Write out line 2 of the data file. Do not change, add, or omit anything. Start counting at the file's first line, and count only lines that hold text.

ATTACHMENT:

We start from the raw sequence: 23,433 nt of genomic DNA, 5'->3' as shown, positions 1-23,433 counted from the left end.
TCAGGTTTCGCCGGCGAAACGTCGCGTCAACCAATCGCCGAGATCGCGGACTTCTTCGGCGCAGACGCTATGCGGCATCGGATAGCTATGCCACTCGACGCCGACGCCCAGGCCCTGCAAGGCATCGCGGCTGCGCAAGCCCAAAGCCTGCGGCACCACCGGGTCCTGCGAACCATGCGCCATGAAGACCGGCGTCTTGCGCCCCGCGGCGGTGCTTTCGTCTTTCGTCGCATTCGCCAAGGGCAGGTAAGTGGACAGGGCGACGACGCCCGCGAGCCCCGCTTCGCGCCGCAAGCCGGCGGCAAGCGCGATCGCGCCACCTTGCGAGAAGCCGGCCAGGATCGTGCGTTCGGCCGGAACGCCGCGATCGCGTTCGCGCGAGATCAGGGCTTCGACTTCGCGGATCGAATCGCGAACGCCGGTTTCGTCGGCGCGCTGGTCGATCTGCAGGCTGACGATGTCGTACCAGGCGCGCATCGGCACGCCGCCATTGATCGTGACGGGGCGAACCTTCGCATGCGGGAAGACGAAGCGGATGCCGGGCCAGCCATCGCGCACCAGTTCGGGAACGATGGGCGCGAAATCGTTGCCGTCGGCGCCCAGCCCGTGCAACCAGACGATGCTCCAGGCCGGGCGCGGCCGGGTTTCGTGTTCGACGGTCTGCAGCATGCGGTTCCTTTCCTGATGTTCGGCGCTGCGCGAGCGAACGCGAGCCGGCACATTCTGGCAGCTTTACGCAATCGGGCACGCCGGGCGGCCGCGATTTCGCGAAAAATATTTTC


TCAGGTTTCGCCGGCGAAACGTCGCGTCAACCAATCGCCGAGATCGCGGACTTCTTCGGCGCAGACGCTATGCGGCATCGGATAGCTATGCCACTCGACGCCGACGCCCAGGCCCTGCAAGGCATCGCGGCTGCGCAAGCCCAAAGCCTGCGGCACCACCGGGTCCTGCGAACCATGCGCCATGAAGACCGGCGTCTTGCGCCCCGCGGCGGTGCTTTCGTCTTTCGTCGCATTCGCCAAGGGCAGGTAAGTGGACAGGGCGACGACGCCCGCGAGCCCCGCTTCGCGCCGCAAGCCGGCGGCAAGCGCGATCGCGCCACCTTGCGAGAAGCCGGCCAGGATCGTGCGTTCGGCCGGAACGCCGCGATCGCGTTCGCGCGAGATCAGGGCTTCGACTTCGCGGATCGAATCGCGAACGCCGGTTTCGTCGGCGCGCTGGTCGATCTGCAGGCTGACGATGTCGTACCAGGCGCGCATCGGCACGCCGCCATTGATCGTGACGGGGCGAACCTTCGCATGCGGGAAGACGAAGCGGATGCCGGGCCAGCCATCGCGCACCAGTTCGGGAACGATGGGCGCGAAATCGTTGCCGTCGGCGCCCAGCCCGTGCAACCAGACGATGCTCCAGGCCGGGCGCGGCCGGGTTTCGTGTTCGACGGTCTGCAGCATGCGGTTCCTTTCCTGATGTTCGGCGCTGCGCGAGCGAACGCGAGCCGGCACATTCTGGCAGCTTTACGCAATCGGGCACGCCGGGCGGCCGCGATTTCGCGAAAAATATTTTC